This advocate shared that in that the immigrant survivor’s culture, it would be considered rude for the survivor not to provide food or drinks for a meeting at her home. When survivors are focused on retaining their housing, the cost of being hospitable can cause pressure and stress. So the advocate focused on making her office hospitable and their meetings comfortable. This was a great reminder to me of how important it is not to get locked into any one way of doing things. We are practicing a philosophy in which we learn to cater to the individual needs of survivors.
Survivors tell me that the tailored services that advocates provide has allowed them to regain a sense of dignity, while advocates report that the flexibility of this model has empowered them to listen to survivors and offer support that meets the needs of the person in front of them.
What do you see in this “Roots of Love” trailer, a short documentary on Sikh men?
I see pride, joy, and a clear statement of their vibrant cultural identity. I also see the struggle of this identity in a world of discrimination and hate crimes.
I am angry and sad about the hate-based killings of Sikhs in a gurdwara in Wisconsin. Many have been impacted by post 9/11 racism, and many continue to spread awareness and education in an effort to end the hatred. Struggling to find some meaning in all of this, I found some clarity and patience by reading this post, proposing that the way to address the “need for broader awareness about Sikh identity and belief” is simple. “Ask any Sikh.”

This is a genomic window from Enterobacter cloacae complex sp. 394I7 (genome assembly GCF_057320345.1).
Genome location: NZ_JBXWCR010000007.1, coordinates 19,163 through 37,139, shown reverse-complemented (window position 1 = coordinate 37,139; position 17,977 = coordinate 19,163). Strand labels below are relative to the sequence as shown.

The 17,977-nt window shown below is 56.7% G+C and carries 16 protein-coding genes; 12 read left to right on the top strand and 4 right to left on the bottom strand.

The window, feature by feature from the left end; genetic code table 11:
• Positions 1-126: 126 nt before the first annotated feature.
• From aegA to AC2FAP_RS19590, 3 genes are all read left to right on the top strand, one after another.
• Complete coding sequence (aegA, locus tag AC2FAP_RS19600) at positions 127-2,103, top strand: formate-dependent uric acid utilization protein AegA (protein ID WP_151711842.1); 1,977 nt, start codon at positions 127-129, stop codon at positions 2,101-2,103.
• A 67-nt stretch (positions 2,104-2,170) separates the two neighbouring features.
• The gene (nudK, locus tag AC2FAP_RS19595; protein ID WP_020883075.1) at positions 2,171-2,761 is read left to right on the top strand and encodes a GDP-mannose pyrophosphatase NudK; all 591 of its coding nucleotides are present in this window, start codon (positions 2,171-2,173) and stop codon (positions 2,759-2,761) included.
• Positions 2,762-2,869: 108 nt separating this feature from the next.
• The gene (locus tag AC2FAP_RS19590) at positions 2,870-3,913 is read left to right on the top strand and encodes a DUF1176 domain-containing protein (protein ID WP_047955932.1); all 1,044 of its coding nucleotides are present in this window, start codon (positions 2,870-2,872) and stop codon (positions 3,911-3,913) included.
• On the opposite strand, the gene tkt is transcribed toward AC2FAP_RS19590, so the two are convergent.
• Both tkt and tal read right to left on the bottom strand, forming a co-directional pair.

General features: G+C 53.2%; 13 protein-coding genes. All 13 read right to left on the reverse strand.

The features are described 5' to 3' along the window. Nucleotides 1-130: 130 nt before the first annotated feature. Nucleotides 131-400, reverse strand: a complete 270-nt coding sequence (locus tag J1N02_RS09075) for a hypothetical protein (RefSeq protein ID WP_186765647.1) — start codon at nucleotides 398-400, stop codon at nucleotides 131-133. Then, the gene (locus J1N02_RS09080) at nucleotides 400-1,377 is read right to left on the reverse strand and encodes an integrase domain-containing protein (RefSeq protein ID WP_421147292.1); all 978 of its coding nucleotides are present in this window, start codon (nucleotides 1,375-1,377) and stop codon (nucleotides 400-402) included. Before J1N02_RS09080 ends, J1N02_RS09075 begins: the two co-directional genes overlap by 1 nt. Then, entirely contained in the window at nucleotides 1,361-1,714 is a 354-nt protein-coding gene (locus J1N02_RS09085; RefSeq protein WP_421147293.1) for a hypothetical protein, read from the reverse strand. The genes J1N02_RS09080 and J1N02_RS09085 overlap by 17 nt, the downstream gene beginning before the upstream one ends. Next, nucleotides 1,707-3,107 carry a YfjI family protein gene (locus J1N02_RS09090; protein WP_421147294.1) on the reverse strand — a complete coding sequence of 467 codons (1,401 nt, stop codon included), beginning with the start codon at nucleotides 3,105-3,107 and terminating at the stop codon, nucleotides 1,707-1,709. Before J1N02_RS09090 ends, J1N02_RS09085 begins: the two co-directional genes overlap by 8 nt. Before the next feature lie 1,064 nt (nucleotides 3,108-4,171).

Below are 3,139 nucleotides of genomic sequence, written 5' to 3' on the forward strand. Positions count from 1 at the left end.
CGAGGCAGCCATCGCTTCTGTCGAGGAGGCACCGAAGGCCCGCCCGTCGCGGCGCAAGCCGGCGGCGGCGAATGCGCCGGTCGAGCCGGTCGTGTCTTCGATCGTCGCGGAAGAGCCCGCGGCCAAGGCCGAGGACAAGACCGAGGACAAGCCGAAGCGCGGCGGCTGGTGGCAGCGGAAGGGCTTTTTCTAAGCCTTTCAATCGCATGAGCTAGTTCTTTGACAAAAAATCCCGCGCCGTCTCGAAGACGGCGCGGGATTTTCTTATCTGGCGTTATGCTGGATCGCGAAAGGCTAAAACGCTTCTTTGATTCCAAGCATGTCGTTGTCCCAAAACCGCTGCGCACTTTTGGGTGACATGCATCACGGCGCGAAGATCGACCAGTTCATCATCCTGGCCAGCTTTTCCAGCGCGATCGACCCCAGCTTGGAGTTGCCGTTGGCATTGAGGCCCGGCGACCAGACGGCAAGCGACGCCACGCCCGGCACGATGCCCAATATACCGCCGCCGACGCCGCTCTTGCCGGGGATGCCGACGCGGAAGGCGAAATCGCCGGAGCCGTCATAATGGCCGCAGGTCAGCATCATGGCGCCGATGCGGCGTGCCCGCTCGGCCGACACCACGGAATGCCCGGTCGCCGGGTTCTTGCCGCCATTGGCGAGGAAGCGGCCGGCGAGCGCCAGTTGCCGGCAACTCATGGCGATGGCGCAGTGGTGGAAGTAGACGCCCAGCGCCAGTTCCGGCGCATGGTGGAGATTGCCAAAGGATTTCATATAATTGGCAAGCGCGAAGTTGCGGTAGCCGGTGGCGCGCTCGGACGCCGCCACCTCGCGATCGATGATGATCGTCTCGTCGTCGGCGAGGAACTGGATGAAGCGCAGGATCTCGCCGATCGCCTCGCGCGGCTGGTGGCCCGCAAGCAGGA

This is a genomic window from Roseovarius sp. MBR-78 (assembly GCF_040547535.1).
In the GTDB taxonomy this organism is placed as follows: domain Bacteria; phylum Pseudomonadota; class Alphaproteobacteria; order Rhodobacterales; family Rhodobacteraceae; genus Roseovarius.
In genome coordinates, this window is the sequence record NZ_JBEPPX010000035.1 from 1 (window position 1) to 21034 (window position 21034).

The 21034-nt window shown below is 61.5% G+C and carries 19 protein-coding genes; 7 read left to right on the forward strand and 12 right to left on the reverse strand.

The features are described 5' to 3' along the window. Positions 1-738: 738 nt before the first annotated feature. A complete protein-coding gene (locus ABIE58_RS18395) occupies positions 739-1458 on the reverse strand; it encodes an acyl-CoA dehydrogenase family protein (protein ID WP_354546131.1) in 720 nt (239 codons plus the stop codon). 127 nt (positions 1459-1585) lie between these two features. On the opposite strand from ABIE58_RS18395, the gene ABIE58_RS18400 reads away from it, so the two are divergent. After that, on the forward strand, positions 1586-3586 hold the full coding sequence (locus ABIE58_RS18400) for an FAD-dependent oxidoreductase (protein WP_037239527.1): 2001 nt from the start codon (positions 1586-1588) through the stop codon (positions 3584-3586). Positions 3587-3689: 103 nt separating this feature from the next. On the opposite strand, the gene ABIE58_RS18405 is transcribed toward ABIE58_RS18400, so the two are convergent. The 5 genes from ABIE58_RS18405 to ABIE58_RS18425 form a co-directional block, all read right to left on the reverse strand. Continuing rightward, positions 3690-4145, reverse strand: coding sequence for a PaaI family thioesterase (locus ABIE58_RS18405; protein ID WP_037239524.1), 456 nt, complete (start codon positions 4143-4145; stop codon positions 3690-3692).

I attended Saturday’s Solidarity Vigil and was once again reminded of the importance of engaging in conversation. I am ever so certain that we need to unite to end racism and xenophobia by fully participating in each others’ lives. As I’ve said before: “uniting to protect each others’ rights does not threaten or diminish our own.”
They told us in law school that we the people drive how laws are shaped. For some of us, this notion does not feel real, and so we distance ourselves from political debates on things like violence against women and marriage equality. But these aren’t just political issues. They are connected to our everyday life and to each other.
I was talking to a family member about how frustrating it is that my mother is pressuring me to marry an Indian man. After a lengthy conversation, her response in ‘my support’ was that she doesn’t care who her daughter marries, as long as she marries a man. Later she said she would accept and love me even if I were single or gay. I would have thought that was a very progressive thing to say―about a decade ago―and would have probably said something similar myself. Now I see the sexism, racism, and homophobia in this snippet.
I am very clear that it is through conversations with friends and family that we can make a difference. Even when it doesn’t seem like I am getting through to them, I keep the conversations going. I tell my family that although I know that my getting married is important to them, I am not willing to do it any cost. I tell them about all of my friends: single, married, gay, straight. I refuse to choose one segment of my life over another. And the more of us who keep having these honest conversations, the more change we’ll see in the national dialogue as well.